How Colours Are Stored

Every colour on a modern computer can be encoded using a combination of four bytes.

The first three bytes hold red, green and blue values. Each of these bytes is represented by a uint8 in Go, which can store a number from 0 to 255 (making a total of 256 different values), however, they could also have been represented by the native byte type, which is just an alias for uint8.

With the use of only three bytes, our computers can display 16,777,216 different colours (256³) — although our eyes may not be able to clearly distinguish each one of those colours!

A beautiful rainbow in a rural landscape.
A rainbow contains all of the colours that are visible to the human eye.

The fourth byte is used to store the alpha value, which simply represents the colour’s transparency.

If the alpha value is set to 0, the colour is entirely see-through (so, in effect, it doesn’t matter what the red, green and blue values are, because the colour won’t be visible). If the alpha value is set to 255, the colour is completely opaque/non-transparent. Alpha values that are in between 0 and 255 will, naturally, be more or less transparent.

So for images without any transparency (such as our picture of the rainbow above or the portrait of van Gogh that we’re going to manipulate), all of the alpha bytes will be set to 255, the highest possible value.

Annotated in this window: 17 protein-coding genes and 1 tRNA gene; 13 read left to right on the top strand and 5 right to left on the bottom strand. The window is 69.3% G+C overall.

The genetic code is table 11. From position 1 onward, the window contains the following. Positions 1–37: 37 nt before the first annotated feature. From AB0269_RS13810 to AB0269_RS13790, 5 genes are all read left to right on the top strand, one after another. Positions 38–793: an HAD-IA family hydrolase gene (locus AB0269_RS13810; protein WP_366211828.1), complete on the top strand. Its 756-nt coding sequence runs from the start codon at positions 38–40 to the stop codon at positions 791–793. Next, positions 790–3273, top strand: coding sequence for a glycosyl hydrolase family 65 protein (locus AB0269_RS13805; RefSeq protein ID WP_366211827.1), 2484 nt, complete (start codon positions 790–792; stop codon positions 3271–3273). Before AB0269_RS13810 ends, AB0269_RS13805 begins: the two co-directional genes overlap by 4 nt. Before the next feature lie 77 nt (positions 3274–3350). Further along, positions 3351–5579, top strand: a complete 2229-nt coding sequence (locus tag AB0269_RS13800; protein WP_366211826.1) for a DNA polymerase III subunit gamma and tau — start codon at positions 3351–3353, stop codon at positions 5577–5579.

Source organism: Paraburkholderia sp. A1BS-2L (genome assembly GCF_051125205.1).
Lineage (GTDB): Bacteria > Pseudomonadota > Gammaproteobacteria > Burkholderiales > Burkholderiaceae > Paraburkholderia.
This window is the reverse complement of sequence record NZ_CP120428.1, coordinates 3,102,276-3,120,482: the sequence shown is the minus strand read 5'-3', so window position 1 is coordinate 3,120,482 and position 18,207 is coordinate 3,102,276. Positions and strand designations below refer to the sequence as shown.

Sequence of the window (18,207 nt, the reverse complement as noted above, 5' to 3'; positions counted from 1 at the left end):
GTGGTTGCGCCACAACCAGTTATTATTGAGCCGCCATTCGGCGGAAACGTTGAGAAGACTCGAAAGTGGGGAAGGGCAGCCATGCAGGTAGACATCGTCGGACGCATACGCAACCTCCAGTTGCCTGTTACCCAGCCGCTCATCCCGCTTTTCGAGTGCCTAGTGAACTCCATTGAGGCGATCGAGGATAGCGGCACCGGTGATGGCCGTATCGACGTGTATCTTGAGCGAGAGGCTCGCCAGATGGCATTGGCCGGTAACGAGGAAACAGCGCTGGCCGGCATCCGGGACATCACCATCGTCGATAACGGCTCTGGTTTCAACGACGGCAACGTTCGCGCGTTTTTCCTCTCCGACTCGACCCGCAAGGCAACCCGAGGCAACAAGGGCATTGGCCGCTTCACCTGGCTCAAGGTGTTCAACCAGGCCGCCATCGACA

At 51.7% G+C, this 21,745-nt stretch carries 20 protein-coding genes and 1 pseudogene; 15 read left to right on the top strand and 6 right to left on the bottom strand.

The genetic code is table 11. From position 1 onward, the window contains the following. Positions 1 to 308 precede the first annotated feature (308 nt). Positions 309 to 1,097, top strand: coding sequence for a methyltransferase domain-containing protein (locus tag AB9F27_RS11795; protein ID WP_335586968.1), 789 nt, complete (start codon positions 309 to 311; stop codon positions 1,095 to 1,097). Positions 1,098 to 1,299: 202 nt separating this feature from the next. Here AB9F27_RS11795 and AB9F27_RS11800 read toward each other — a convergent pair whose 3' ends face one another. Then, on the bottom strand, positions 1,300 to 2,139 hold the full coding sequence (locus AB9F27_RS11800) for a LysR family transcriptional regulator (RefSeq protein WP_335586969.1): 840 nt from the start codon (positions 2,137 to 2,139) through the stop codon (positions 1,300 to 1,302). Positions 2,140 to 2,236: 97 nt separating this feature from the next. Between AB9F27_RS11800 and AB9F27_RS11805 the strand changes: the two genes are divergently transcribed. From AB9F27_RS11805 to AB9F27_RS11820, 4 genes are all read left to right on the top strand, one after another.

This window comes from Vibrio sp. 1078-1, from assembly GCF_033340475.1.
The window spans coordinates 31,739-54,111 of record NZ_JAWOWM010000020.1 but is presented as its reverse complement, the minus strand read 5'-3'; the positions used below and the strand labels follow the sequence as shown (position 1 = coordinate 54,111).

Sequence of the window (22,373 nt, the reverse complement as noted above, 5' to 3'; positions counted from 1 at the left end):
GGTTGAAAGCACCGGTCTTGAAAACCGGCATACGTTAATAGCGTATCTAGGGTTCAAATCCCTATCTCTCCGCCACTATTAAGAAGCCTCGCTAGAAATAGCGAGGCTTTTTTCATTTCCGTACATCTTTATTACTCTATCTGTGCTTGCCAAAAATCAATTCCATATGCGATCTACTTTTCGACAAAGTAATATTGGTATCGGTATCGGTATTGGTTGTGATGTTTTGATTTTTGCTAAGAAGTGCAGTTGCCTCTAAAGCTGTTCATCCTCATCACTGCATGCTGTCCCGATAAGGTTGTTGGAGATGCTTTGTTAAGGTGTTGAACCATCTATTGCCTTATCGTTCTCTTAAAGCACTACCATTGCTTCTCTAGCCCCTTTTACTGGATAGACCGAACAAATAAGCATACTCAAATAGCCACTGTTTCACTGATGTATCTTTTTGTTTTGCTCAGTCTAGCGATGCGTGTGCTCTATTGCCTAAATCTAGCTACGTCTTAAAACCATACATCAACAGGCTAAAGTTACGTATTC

Some Example RGB Values

Below is a list of various colours alongside their red-green-blue (RGB) values, so you can see the effect of different combinations:

Colour NameRed-Green-Blue Value
White(255, 255, 255)
Black(0, 0, 0)
Red(255, 0, 0)
Green(0, 255, 0)
Blue(0, 0, 255)
Darker Red(128, 0, 0)
Darker Green(0, 128, 0)
Darker Blue(0, 0, 128)
Lighter Green(192, 255, 192)
Turquoise/Aquamarine(0, 255, 255)
Yellow(255, 255, 0)
Pink(255, 0, 255)
Purple(128, 0, 128)
Peach(255, 128, 128)

If you want to play around more with colours, or view the colours in the table above, you can use a colour-picker website that will allow you to enter RGB values.

Turning All of the Colours Grey

We’ve seen how to iterate through all of the pixels, so now we just need to work out how to modify them — and, more importantly, what to modify them to.

If the colour black has all of its red-green-blue values set to 0, and the colour white has all of its red-green-blue values set to 255, then we can infer that shades of grey will also have all of their RGB values set to the same number: lower numbers will produce a darker shade of grey and higher numbers will produce a lighter shade.

If that is the case, surely we can turn any colour into a shade of grey simply by averaging the three red-green-blue values (summing them together and dividing the result by three) and setting all three values to that single number. This is exactly the approach that we take in the code below:

package main

import (
	"image"
	"image/color"
	"image/jpeg"
	"log"
	"math"
	"os"
)

func toGreyscale(originalImage image.Image) image.Image {
	size := originalImage.Bounds().Size()
	rect := image.Rect(0, 0, size.X, size.Y)

	modifiedImg := image.NewRGBA(rect)

	for x := 0; x < size.X; x++ {
		for y := 0; y < size.Y; y++ {
			pixel := originalImage.At(x, y)
			originalColor := color.RGBAModel.Convert(pixel).(color.RGBA)